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Does Online Learning Work? Answers From a Large University Study

SPA professor finds that face-to-face classes lead to better outcomes when accounting for instructor differences

School closures related to the pandemic have revived the longstanding debate about the effect of online versus face-to-face (F2F) instruction on student achievement. SPA Professor Erdal Tekin and coauthors Duha Tore Altindag (Auburn University) and Elif S. Filiz (University of Southern Mississippi) explored this question in the National Bureau of Economics Research (NBER) working paper “Is Online Education Working?”, issued in July 2021.

While remote learning has become the fastest-growing segment of higher education, with the percentage of students taking online courses rising from 15% in 2003 to about 35% in 2018, many instructors remain skeptical.

“Questions concerning the effectiveness of online learning versus face-to-face instruction have been a topic of debate since universities and colleges began offering online courses in the 1990s,” said Tekin. “As universities and colleges return to some normalcy, administrators and stakeholders will have time to self-reflect and decide upon the future of education. Many think that online education is here to stay. While that may be, the issue will not be resolved until we know for sure about its effectiveness relative to face-to-face education, and we need evidence-based results instead of anecdotes.”

This evidence came from longitudinal (Spring 2019, Fall 2019, and Spring 2020), transcript-level and instructor data from an unnamed public research university, with enrollment of about 15,000 students and a long history of offering both online and F2F courses. Following the same students over time addressed one significant challenge of tracking trends in online education.

“Students who sign up for online courses are not a random segment of the student population,” said Tekin. “There are all sorts of reasons why students may prefer online education to face-to-face education, [including] ability and time commitments. One cannot simply compare the learning outcomes of the two: students are different in many ways, besides their education modality, that may be affecting their learning.”

At this particular university, however, a large number of students take both online courses and F2F courses in a given semester. With multiple data points over time, the researchers were able to compare the same student to him or herself over time in both settings, as well as instructor approaches to grading across both modalities.

Initially, the results appeared to suggest that online learning resulted in better outcomes. However, by controlling for instructor-specific factors, such as leniency and the presence of academic integrity safeguards, the authors found that F2F learning generally resulted in better grades and a lower likelihood of withdrawal from a course.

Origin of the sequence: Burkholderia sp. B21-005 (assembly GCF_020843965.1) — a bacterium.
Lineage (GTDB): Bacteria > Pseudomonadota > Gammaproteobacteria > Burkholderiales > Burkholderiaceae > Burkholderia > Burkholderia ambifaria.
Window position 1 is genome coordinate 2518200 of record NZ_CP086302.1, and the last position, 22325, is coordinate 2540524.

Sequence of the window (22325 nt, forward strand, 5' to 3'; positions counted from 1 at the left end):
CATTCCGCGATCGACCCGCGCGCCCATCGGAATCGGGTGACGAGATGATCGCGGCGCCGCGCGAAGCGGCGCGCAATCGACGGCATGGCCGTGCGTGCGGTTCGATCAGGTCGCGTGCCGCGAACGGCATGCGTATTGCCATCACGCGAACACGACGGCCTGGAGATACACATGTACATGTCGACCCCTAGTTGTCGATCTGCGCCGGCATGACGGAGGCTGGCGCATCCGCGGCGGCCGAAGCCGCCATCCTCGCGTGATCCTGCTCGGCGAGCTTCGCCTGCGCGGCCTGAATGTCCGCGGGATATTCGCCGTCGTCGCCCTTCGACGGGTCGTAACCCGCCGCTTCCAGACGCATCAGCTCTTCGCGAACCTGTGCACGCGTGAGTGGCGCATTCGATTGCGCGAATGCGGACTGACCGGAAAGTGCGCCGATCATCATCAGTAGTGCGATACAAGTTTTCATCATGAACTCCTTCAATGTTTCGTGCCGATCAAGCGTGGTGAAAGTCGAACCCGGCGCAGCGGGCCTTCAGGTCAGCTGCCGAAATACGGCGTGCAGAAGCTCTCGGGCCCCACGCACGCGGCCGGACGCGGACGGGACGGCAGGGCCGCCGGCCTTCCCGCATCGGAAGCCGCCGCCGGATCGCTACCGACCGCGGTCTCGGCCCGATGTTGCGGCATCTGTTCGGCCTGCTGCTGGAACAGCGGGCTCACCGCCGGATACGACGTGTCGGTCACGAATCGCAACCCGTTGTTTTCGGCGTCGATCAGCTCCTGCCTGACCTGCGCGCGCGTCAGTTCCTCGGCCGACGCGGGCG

“At first glance, online students seem to be doing better than face-to-face students, but this picture gets reversed when we perform our analysis in a way to compare online students to the same student in a face-to-face modality taught by the same teacher,” said Tekin. “This is likely due to the fact that instructors who teach online courses have a different approach to these courses than face-to-face courses.”

These varied approaches included COVID-related leniency. The panel data for Spring 2020 included midterm grades, which came in right before school closures, revealing a critical baseline that rose sharply after the transition to online learning.

In addition, the data and analysis noted that some instructors utilized specialized software to monitor the web behavior of students during an exam.

“We find that the gap between online and face-to-face students, favoring face-to-face students, becomes larger if the instructor is using that software in teaching online courses, which suggests that student violations of academic integrity actually play a role in their grades in online courses,” Tekin explained.

Finally, the results confirmed the importance of broadband availability, supporting the argument that unequal access to technology might have worsened learning disparities during the pandemic.

“We got data on the local level, average broadband speed, and we merged that with our student residence locations,” said Tekin. “We find that students living in neighborhoods with better broadband technology experienced a larger or sharper increase in their grades after they switched from in-person to online, in March 2020.”

On September 30, Tekin presented these findings to the Government Accountability Office, to an audience of economists, public education researchers, and methodologists. Though his recommendation supported the value of F2F instruction, Tekin does not believe that the debate is settled.

“I don't think the final verdict has been issued,” he said. “Let's keep in mind that remote learning is a constantly-evolving experience driven by the quality of online software, high-speed broadband, and cloud-based technologies. Technology is advancing so rapidly. Also, in many universities, the experience of students nowadays is a hybrid of face-to-face learning with a lot of integration of technology. The answer may not be one or the other, but how we can combine the best aspects of the two.”